3.6. Accumulation of feed solutes in the draw solution of a closed FDFO-NF system Any differences in the rate of entry and exit of the feed solutes could result in unsteady state resulting in the accumulation of feed solutes within the closed FO-NF system. Fig. 6 shows the variations of the feed solute concentrations in the DS when the NF concentrate is recycled and reused a number of times in a continuous closed-loop FO-NF system simulated using Eqs. (11)–(21). As the DS is recycled several number of times, a build-up or net accumulation of feed solutes in the closed system is observed due to total feed solute mass entering the system being higher than exiting the system through the NF and FO membranes. The accumulated feed solute concentrations increase rapidly initially and then reaching a maximum steady concentration after

Fig. 6. Variations of feed solute concentrations at various points in the continuous closedloop FO-NF system. Simulation conditions are: CF,in = 20 g L−1 NaCl, RNF = 90%, RFO = 90%, Qp = 1000 m3 d−1, QD,in = 200 m3 d−1, SRSFF = 0.75 g L−1 NaCl.

Please cite this article as: S. Phuntsho, et al., A closed-loop forward osmosis-nanofiltration hybrid system: Understanding process implications through full-scale simulation, Desalination (2016), http://dx.doi.org/10.1016/j.desal.2016.12.010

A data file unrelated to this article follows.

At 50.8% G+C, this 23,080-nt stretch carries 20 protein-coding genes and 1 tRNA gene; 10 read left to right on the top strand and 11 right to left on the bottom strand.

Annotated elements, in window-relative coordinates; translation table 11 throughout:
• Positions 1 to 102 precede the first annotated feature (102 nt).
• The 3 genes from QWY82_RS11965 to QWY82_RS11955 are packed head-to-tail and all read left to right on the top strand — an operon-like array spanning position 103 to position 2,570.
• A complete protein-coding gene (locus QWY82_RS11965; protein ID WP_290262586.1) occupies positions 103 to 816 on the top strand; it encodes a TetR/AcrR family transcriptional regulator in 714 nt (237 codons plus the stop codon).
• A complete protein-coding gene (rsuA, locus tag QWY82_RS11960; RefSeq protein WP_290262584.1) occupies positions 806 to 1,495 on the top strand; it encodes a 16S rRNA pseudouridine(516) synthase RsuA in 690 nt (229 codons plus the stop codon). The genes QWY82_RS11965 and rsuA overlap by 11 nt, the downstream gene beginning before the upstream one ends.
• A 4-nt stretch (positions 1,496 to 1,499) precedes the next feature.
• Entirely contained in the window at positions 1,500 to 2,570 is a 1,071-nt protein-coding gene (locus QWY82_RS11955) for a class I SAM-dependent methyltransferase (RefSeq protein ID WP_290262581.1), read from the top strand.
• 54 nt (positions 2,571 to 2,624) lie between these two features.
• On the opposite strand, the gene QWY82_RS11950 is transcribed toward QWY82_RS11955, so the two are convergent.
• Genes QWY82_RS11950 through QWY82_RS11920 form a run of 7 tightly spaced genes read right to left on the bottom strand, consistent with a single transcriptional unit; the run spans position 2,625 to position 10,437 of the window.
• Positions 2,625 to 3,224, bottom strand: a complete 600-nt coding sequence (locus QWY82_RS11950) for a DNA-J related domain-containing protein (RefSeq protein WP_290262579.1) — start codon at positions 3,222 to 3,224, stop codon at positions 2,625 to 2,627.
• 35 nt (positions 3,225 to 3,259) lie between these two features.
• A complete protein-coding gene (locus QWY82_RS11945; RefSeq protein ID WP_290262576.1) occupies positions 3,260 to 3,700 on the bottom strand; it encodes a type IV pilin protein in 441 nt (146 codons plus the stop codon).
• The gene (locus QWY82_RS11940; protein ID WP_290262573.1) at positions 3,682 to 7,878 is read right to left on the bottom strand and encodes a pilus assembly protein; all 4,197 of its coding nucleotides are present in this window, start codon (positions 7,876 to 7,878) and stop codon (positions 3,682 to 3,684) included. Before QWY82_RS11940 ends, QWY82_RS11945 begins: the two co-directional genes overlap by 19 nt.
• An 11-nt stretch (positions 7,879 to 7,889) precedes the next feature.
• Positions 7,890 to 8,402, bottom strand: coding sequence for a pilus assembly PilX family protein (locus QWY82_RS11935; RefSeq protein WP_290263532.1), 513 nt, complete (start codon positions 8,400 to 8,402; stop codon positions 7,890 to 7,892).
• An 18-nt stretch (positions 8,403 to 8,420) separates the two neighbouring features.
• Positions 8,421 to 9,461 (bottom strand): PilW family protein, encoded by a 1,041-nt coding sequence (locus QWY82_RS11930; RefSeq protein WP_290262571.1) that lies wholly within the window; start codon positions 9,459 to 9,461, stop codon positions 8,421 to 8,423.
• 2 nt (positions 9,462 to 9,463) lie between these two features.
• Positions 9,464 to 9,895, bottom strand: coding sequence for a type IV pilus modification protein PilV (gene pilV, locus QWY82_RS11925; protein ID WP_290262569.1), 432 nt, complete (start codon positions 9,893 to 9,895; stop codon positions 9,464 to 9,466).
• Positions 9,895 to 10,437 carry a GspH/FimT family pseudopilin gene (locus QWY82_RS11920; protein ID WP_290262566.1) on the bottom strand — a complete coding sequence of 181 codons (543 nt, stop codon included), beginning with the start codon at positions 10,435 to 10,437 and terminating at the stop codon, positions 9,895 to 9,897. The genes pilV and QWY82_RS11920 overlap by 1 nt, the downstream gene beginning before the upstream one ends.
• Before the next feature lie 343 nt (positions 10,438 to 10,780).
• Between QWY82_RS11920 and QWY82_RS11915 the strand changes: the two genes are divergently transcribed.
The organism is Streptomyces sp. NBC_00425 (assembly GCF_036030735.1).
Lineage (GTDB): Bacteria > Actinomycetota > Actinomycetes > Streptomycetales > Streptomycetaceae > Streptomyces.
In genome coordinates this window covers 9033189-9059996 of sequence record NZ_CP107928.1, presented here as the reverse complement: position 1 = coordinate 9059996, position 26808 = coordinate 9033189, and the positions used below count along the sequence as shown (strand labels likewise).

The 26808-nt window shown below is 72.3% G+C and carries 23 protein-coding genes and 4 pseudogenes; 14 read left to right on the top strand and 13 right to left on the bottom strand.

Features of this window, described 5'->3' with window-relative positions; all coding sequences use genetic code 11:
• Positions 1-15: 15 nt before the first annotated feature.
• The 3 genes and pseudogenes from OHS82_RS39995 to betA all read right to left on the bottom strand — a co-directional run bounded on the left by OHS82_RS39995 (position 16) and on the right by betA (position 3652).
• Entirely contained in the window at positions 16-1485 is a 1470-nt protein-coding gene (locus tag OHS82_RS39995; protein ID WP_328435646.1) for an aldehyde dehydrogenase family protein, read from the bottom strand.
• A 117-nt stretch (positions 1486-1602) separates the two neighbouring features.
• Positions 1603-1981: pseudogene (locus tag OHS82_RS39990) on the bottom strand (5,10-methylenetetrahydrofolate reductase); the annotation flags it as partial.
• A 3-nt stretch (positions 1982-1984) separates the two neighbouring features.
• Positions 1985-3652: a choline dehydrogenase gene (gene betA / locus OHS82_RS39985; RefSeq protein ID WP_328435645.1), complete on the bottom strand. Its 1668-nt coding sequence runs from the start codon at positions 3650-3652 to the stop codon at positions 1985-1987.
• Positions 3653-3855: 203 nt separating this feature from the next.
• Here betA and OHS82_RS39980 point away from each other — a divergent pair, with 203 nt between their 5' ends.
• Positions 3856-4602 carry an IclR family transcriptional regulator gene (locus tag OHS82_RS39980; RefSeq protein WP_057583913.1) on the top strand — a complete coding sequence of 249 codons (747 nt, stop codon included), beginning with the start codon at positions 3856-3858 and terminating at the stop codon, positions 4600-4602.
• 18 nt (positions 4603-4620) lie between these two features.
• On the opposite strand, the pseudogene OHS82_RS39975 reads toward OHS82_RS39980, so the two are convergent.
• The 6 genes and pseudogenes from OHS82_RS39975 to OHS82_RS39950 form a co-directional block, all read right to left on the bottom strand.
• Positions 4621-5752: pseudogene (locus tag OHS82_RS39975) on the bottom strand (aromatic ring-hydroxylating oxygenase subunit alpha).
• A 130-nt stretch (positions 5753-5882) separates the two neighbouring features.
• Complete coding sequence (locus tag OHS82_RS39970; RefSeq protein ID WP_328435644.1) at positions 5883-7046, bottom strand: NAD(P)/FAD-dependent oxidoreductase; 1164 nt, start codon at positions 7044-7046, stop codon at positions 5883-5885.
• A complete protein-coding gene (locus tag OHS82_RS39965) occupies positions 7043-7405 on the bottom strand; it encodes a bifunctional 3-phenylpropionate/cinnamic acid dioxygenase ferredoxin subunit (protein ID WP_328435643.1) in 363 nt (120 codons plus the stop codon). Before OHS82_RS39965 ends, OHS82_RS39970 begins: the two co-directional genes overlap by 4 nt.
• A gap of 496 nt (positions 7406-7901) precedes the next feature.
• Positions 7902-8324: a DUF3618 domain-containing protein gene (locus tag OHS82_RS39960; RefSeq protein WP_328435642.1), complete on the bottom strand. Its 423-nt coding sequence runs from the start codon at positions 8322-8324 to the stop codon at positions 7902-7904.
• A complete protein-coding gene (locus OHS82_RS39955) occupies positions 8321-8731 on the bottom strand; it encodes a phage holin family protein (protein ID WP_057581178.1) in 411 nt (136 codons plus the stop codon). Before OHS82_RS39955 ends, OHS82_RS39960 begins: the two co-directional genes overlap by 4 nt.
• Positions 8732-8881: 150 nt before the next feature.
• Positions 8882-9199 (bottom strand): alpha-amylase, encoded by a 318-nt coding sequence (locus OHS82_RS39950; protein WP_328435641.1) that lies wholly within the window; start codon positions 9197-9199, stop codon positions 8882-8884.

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certain recycling times. For a FS of 20 g L−1 NaCl, 90% FO/NF rejection rates and SRSFF of 0.75 g L−1 NaCl, the accumulated feed solute concentrations in the recycled DS rapidly increase from zero (clean initial DS) to a steady maximum of 69 g L−1 NaCl after about 40 times recycling. The accumulated feed solute in the recycled DS is expected to positively contribute towards increasing the FO driving force and the water flux. However, this may likely affect the solubility of both the draw solutes and feed solutes in the NF concentrate and increase the potential for membrane scaling and flux decline in the NF process. Fig. 6 also shows (on secondary axis) a similar increase in the total feed solute concentrations in the diluted DS (CF,p2) as the DS is recycled several times reaching a steady concentration of 12.5 g L−1 NaCl. Unlike positive implication of the accumulated feed solutes in the recycled DS, in enhancing the FO driving force however, the accumulation of feed solutes in the diluted DS could be detrimental to the NF process. This is because the diluted DS after the FO process contains both draw solutes and the accumulated feed solutes and the total combined solutes (CD,out + CF,p2) will have osmotic pressure that exceeds the osmotic pressure of the FO FS. This means that, although the CD,out itself may have reached osmotic equilibrium with the FS (CF,in) but the combined solutes (CD,out + CF,p2) in the diluted DS will have osmotic pressure far greater than the initial FO FS and therefore result in energy penalty to the NF process which is not desirable. The feed solute concentration of the NF permeate from Fig. 6 is comparatively lower (1.5 g L−1 NaCl) however as this feed solute is present together with the draw solutes, the total solute concentration therefore should not exceed the salinity tolerance of the crops which otherwise further dilution becomes necessary. Besides, Na+ and Cl+ concentrations in the NF permeate should not exceed permissible limits for the crops. Fig. 7 shows the various factors responsible for influencing the accumulated feed solute concentrations. As shown in Fig. 7(a), when a FS of seawater quality is used (35 g L−1 NaCl), the accumulated feed solute concentrations in the recycled DS and diluted DS reach a maximum of 151 and 27.5 g L−1, respectively. Although such high concentrations of accumulated feed solutes in the recycled DS could definitely enhance driving force of the DS however, the increased osmotic pressure of the diluted DS could also significantly increase the required driving force and energy of the NF process. For example, for FO-NF plant with 35 g L−1 NaCl as FS, the diluted DS at osmotic equilibrium with the FS should be 77.1 g L− 1 SOA. Since this diluted DS contains both 77.1 g L−1 SOA and 27.5 g L−1 of accumulated feed solutes, the total solute concentration is 104.6 g L−1 with the accumulated feed solute making up almost 26.3% of the total solute mass. The osmotic pressure of the total solutes (104.6 g L− 1) in the diluted DS has been estimated at 53.6 atm (OLI Stream Analyser) which is almost twice as high as the